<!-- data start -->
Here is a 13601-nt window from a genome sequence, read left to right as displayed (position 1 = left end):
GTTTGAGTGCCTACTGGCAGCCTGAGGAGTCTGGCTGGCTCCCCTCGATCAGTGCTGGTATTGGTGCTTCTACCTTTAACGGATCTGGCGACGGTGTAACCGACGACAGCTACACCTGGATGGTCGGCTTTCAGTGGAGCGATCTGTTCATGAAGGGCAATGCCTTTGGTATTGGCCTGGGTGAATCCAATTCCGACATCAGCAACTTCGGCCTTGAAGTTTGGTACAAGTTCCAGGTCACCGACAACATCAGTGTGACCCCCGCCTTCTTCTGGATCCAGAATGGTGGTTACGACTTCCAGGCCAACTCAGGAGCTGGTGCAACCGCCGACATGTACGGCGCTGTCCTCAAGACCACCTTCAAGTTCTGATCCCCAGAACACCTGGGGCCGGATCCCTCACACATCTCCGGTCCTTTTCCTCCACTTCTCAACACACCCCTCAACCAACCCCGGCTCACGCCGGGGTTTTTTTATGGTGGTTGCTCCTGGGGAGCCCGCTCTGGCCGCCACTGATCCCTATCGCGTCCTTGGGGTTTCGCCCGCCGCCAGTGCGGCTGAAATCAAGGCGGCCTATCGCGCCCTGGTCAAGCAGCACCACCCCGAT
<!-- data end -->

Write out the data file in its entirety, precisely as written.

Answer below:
Here is a 13601-nt window from a genome sequence, read left to right as displayed (position 1 = left end):
GTTTGAGTGCCTACTGGCAGCCTGAGGAGTCTGGCTGGCTCCCCTCGATCAGTGCTGGTATTGGTGCTTCTACCTTTAACGGATCTGGCGACGGTGTAACCGACGACAGCTACACCTGGATGGTCGGCTTTCAGTGGAGCGATCTGTTCATGAAGGGCAATGCCTTTGGTATTGGCCTGGGTGAATCCAATTCCGACATCAGCAACTTCGGCCTTGAAGTTTGGTACAAGTTCCAGGTCACCGACAACATCAGTGTGACCCCCGCCTTCTTCTGGATCCAGAATGGTGGTTACGACTTCCAGGCCAACTCAGGAGCTGGTGCAACCGCCGACATGTACGGCGCTGTCCTCAAGACCACCTTCAAGTTCTGATCCCCAGAACACCTGGGGCCGGATCCCTCACACATCTCCGGTCCTTTTCCTCCACTTCTCAACACACCCCTCAACCAACCCCGGCTCACGCCGGGGTTTTTTTATGGTGGTTGCTCCTGGGGAGCCCGCTCTGGCCGCCACTGATCCCTATCGCGTCCTTGGGGTTTCGCCCGCCGCCAGTGCGGCTGAAATCAAGGCGGCCTATCGCGCCCTGGTCAAGCAGCACCACCCCGAT